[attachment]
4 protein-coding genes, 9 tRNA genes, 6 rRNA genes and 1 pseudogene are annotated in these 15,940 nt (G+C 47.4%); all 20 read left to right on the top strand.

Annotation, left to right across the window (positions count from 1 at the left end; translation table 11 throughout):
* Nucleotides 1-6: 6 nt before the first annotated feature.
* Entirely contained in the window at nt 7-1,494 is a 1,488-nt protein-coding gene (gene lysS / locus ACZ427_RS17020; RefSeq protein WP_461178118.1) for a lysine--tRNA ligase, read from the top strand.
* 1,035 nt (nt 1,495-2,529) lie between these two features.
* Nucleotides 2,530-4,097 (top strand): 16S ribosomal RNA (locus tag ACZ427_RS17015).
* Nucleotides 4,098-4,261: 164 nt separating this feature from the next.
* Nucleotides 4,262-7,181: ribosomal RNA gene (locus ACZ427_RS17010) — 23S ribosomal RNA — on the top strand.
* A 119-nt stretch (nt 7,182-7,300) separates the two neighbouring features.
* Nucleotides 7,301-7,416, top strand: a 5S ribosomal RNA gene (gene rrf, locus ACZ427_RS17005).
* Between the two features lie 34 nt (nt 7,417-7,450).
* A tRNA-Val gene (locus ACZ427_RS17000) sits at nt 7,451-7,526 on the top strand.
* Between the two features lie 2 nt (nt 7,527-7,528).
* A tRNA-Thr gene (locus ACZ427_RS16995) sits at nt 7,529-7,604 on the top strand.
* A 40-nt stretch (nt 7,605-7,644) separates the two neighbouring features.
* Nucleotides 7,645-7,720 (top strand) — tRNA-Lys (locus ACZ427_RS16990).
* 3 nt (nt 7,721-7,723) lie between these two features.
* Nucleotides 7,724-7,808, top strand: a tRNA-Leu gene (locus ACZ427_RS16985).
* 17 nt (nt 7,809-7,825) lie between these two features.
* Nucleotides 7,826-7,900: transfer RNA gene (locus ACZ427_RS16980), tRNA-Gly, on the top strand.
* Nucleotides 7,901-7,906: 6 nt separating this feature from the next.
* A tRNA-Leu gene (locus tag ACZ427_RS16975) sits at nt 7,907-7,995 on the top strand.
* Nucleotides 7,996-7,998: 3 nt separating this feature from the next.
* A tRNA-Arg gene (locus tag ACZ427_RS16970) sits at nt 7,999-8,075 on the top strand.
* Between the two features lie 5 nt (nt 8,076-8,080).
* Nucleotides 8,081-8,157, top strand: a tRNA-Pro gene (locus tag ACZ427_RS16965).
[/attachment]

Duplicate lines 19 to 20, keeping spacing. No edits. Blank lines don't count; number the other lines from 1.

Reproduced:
* 17 nt (nt 7,809-7,825) lie between these two features.
* Nucleotides 7,826-7,900: transfer RNA gene (locus ACZ427_RS16980), tRNA-Gly, on the top strand.